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Late last week, Vickie Lewis received a letter from her son, Jerrell Lacy. It was dated April 7 — four days before Lacy died in San Diego County’s Central Jail.

“A voice from the grave,” Lewis said Friday evening at a vigil for her son, held near the large gated entrance to the jail’s sally port.

Lacy, who was 38 when he died, had been in custody for eight months, his mother said.

According to the Sheriff’s Department, on April 11, shortly after 11 a.m., Lacy was seen by jail medical staff after complaining of shortness of breath and chest pain. He was scheduled to be transported to the hospital, but “went into medical distress,” the department said in a statement. Lacy died in the ambulance on the way to the hospital.

According to preliminary autopsy findings, Lacy succumbed to a blood clot that had moved from his leg to his lung. But the letter he sent his mom suggests there could be more to the story.

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“I was involved in a use of force between staff and inmate when the deputy burst my head and I was sent outside to the hospital,” Lacy wrote.

He went on to say that his glasses were lost in the altercation and had not been replaced. He asked his mom to help him get new glasses and to contact his attorney to let her know what had happened.

A Sheriff’s Department spokeswoman said Lacy had a history of “assaultive and violent behavior” and had attacked a deputy on April 2.

“Two deputies were treated at occupational health centers for injuries sustained as a result of Lacy’s attack,” spokeswoman Lt. Amber Baggs told The San Diego Union-Tribune. “Lacy was sent to Tri-City Medical Center so he could be medically evaluated as well. He was not admitted and was cleared to return back to the facility the same day.”

Lacy was the sixth person to die in San Diego jail custody this year. A seventh inmate, Raphael Ruiz, was released from custody minutes before he died from COVID-19 in a local hospital. Although he technically was no longer an inmate, his death is being investigated as an in-custody death.

Lacy’s death comes amid growing scrutiny of the San Diego jail system. A state audit released February concluded that San Diego County jails lag in inmate care and safety, particularly for inmates with mental illness. The audit urged state lawmakers to intervene to force the Sheriff’s Department to make changes.

An outside analysis by the firm Analytica Consulting, commissioned by the Citizens’ Law Enforcement Review Board and released last week, found that San Diego County jails had the highest number of “excess deaths” — deaths in excess of what one would expect based on countywide mortality rates — among California’s largest counties.

The findings echo a 2019, multi-part investigation by The San Diego Union-Tribune, “Dying Behind Bars.”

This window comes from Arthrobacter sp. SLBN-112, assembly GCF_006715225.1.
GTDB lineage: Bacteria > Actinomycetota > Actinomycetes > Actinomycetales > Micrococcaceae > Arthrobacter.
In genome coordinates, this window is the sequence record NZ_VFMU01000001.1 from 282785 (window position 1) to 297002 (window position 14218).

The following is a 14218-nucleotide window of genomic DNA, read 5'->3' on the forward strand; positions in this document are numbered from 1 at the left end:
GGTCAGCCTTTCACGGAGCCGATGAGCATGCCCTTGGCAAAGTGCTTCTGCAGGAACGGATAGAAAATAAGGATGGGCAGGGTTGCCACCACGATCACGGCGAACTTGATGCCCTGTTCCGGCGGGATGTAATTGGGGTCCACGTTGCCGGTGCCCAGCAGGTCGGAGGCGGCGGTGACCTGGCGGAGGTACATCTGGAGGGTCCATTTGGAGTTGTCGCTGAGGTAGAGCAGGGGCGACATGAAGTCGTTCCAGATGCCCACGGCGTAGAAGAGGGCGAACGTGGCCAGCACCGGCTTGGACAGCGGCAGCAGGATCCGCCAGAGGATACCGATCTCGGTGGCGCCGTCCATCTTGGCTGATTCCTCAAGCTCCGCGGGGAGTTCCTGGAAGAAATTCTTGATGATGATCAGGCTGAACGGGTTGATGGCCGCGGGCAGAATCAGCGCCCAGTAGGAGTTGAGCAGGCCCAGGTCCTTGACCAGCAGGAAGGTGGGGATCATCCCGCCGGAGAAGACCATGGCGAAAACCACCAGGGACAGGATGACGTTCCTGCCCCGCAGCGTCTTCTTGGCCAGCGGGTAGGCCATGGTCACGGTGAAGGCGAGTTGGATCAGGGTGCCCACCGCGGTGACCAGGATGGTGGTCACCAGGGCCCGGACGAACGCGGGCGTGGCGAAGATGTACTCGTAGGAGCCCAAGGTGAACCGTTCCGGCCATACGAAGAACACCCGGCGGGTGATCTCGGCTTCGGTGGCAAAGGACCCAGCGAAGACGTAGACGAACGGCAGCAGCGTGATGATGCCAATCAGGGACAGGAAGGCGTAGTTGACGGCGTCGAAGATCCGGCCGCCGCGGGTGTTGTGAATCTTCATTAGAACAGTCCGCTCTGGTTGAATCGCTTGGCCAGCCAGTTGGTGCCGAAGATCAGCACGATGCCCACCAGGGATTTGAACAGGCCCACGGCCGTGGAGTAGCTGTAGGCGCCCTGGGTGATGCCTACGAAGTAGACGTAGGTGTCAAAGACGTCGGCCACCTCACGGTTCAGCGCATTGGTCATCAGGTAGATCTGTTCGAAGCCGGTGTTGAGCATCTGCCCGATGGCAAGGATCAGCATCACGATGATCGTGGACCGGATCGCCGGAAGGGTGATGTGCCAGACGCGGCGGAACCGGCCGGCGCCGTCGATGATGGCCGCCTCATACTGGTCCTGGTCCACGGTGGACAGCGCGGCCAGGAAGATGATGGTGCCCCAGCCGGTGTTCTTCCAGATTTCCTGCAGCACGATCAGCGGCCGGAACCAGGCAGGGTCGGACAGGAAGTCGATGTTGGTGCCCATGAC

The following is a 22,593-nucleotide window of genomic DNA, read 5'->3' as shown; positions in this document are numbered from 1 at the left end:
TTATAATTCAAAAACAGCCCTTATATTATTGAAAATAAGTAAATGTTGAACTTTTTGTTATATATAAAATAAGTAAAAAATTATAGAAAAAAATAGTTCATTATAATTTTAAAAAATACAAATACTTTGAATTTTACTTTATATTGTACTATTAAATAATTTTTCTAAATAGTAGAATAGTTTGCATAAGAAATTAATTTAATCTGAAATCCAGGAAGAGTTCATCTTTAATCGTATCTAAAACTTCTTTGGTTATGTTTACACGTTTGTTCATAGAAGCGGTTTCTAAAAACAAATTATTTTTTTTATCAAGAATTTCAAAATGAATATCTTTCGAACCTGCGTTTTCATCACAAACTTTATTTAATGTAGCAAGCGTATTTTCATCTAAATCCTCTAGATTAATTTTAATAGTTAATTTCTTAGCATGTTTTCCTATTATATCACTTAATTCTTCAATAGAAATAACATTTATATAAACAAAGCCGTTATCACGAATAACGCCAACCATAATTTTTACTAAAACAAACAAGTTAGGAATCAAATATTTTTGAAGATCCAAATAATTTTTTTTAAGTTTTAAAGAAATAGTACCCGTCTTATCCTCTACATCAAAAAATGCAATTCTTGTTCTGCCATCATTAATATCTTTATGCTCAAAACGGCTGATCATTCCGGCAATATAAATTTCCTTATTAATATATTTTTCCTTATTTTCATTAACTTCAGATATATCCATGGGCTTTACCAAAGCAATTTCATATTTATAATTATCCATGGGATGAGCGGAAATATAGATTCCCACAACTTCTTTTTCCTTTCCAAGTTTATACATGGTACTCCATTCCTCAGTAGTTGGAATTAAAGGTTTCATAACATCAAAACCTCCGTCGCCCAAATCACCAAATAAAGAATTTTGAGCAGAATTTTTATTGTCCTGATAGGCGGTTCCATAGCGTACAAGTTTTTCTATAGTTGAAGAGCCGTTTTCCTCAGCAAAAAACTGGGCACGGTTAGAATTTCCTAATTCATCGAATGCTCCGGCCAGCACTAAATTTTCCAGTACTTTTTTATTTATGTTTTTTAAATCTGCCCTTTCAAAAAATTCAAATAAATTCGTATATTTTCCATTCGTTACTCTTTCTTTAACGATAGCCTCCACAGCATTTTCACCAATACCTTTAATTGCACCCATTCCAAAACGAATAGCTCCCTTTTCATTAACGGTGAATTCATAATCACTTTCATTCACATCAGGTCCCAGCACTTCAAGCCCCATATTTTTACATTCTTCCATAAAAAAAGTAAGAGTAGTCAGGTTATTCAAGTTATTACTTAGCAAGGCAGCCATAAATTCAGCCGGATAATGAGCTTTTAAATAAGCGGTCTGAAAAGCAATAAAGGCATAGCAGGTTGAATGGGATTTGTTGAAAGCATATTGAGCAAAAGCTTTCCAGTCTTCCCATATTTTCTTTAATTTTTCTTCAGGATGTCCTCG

Lewis said her son had been diagnosed with bi-polar disorder and schizophrenia in his late teens and he would occasionally act out, leading to an extensive criminal record.

In August 2021, Lacy was charged with grand theft auto and driving under the influence of an illicit substance.

Court records show that six times over the last nine years, Lacy’s attorneys have tried to have him deemed incompetent to stand trial, meaning his mental illness prevented him from understanding court proceedings and assisting in his own defense. In 2016, records show, he was placed under a conservatorship after being found unable to care for himself.

Notes in his court files suggest he did not do well in jail, refusing to leave his cell for psychiatric evaluations and, in one instance, refusing to take his medication.

Lewis said that her son was usually housed in the mental health unit on the jail’s sixth floor, but told her recently that he had been moved into the general population and feared for his safety.

“My son was calling me, telling me he was getting neglected,” she said at the vigil.

Lewis said she received a phone call from Lacy’s cellmate who told her he had asked deputies to take Lacy to the infirmary the morning of April 11 because he was complaining of chest pain. The deputies refused and, moments later, Lacy collapsed.

Lacy’s family is raising money for an independent autopsy via GoFundMe. At the vigil Friday, Yusef Miller, from the North County Equity and Justice Coalition, said San Diego County jails need a higher level of oversight.

“We demand that the (California) attorney general, Rob Bonta, come in to oversee reform in our jails,” Miller said.

Source: This post first appeared on sandiegouniontribune.com

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